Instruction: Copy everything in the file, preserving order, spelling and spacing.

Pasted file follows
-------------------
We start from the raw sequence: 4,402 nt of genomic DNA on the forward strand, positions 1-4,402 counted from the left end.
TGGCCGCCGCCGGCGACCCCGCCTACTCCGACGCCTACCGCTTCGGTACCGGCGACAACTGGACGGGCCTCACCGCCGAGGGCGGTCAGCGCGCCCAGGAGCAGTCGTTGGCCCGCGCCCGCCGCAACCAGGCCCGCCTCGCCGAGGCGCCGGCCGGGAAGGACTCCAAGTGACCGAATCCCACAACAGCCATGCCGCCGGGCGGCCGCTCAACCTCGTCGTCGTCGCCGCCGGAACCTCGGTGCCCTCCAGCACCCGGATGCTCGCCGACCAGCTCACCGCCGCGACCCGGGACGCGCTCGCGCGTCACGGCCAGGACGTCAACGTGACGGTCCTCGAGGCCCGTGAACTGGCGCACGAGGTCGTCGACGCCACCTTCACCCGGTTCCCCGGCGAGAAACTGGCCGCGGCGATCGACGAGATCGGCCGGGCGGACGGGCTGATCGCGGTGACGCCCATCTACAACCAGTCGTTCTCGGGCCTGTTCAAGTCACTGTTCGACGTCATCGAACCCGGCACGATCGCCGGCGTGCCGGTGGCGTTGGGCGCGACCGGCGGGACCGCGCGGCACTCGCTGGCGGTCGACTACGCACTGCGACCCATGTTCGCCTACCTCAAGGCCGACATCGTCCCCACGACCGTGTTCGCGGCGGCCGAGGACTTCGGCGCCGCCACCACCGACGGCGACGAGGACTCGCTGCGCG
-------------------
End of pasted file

We start from the raw sequence: 4,402 nt of genomic DNA on the forward strand, positions 1-4,402 counted from the left end.
TGGCCGCCGCCGGCGACCCCGCCTACTCCGACGCCTACCGCTTCGGTACCGGCGACAACTGGACGGGCCTCACCGCCGAGGGCGGTCAGCGCGCCCAGGAGCAGTCGTTGGCCCGCGCCCGCCGCAACCAGGCCCGCCTCGCCGAGGCGCCGGCCGGGAAGGACTCCAAGTGACCGAATCCCACAACAGCCATGCCGCCGGGCGGCCGCTCAACCTCGTCGTCGTCGCCGCCGGAACCTCGGTGCCCTCCAGCACCCGGATGCTCGCCGACCAGCTCACCGCCGCGACCCGGGACGCGCTCGCGCGTCACGGCCAGGACGTCAACGTGACGGTCCTCGAGGCCCGTGAACTGGCGCACGAGGTCGTCGACGCCACCTTCACCCGGTTCCCCGGCGAGAAACTGGCCGCGGCGATCGACGAGATCGGCCGGGCGGACGGGCTGATCGCGGTGACGCCCATCTACAACCAGTCGTTCTCGGGCCTGTTCAAGTCACTGTTCGACGTCATCGAACCCGGCACGATCGCCGGCGTGCCGGTGGCGTTGGGCGCGACCGGCGGGACCGCGCGGCACTCGCTGGCGGTCGACTACGCACTGCGACCCATGTTCGCCTACCTCAAGGCCGACATCGTCCCCACGACCGTGTTCGCGGCGGCCGAGGACTTCGGCGCCGCCACCACCGACGGCGACGAGGACTCGCTGCGCG